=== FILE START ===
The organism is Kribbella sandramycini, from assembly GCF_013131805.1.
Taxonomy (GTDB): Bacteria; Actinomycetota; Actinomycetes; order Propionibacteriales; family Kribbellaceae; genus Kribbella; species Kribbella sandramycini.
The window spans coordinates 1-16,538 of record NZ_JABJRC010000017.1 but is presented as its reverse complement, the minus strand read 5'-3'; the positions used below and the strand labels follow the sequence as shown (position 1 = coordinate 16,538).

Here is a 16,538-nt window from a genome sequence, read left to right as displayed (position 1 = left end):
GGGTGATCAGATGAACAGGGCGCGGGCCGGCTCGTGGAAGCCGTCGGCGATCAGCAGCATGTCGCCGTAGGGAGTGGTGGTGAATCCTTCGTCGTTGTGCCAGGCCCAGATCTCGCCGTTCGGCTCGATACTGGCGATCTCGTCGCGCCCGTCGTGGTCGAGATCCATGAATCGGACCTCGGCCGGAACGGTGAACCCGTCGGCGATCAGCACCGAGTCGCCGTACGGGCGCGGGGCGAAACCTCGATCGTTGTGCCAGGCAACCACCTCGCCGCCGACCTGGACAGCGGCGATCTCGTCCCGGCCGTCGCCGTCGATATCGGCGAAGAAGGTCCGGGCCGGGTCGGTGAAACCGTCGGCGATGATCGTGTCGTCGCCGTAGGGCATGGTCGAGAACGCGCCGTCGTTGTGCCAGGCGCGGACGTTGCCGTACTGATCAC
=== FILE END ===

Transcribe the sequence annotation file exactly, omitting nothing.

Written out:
The organism is Kribbella sandramycini, from assembly GCF_013131805.1.
Taxonomy (GTDB): Bacteria; Actinomycetota; Actinomycetes; order Propionibacteriales; family Kribbellaceae; genus Kribbella; species Kribbella sandramycini.
The window spans coordinates 1-16,538 of record NZ_JABJRC010000017.1 but is presented as its reverse complement, the minus strand read 5'-3'; the positions used below and the strand labels follow the sequence as shown (position 1 = coordinate 16,538).

Here is a 16,538-nt window from a genome sequence, read left to right as displayed (position 1 = left end):
GGGTGATCAGATGAACAGGGCGCGGGCCGGCTCGTGGAAGCCGTCGGCGATCAGCAGCATGTCGCCGTAGGGAGTGGTGGTGAATCCTTCGTCGTTGTGCCAGGCCCAGATCTCGCCGTTCGGCTCGATACTGGCGATCTCGTCGCGCCCGTCGTGGTCGAGATCCATGAATCGGACCTCGGCCGGAACGGTGAACCCGTCGGCGATCAGCACCGAGTCGCCGTACGGGCGCGGGGCGAAACCTCGATCGTTGTGCCAGGCAACCACCTCGCCGCCGACCTGGACAGCGGCGATCTCGTCCCGGCCGTCGCCGTCGATATCGGCGAAGAAGGTCCGGGCCGGGTCGGTGAAACCGTCGGCGATGATCGTGTCGTCGCCGTAGGGCATGGTCGAGAACGCGCCGTCGTTGTGCCAGGCGCGGACGTTGCCGTACTGATCAC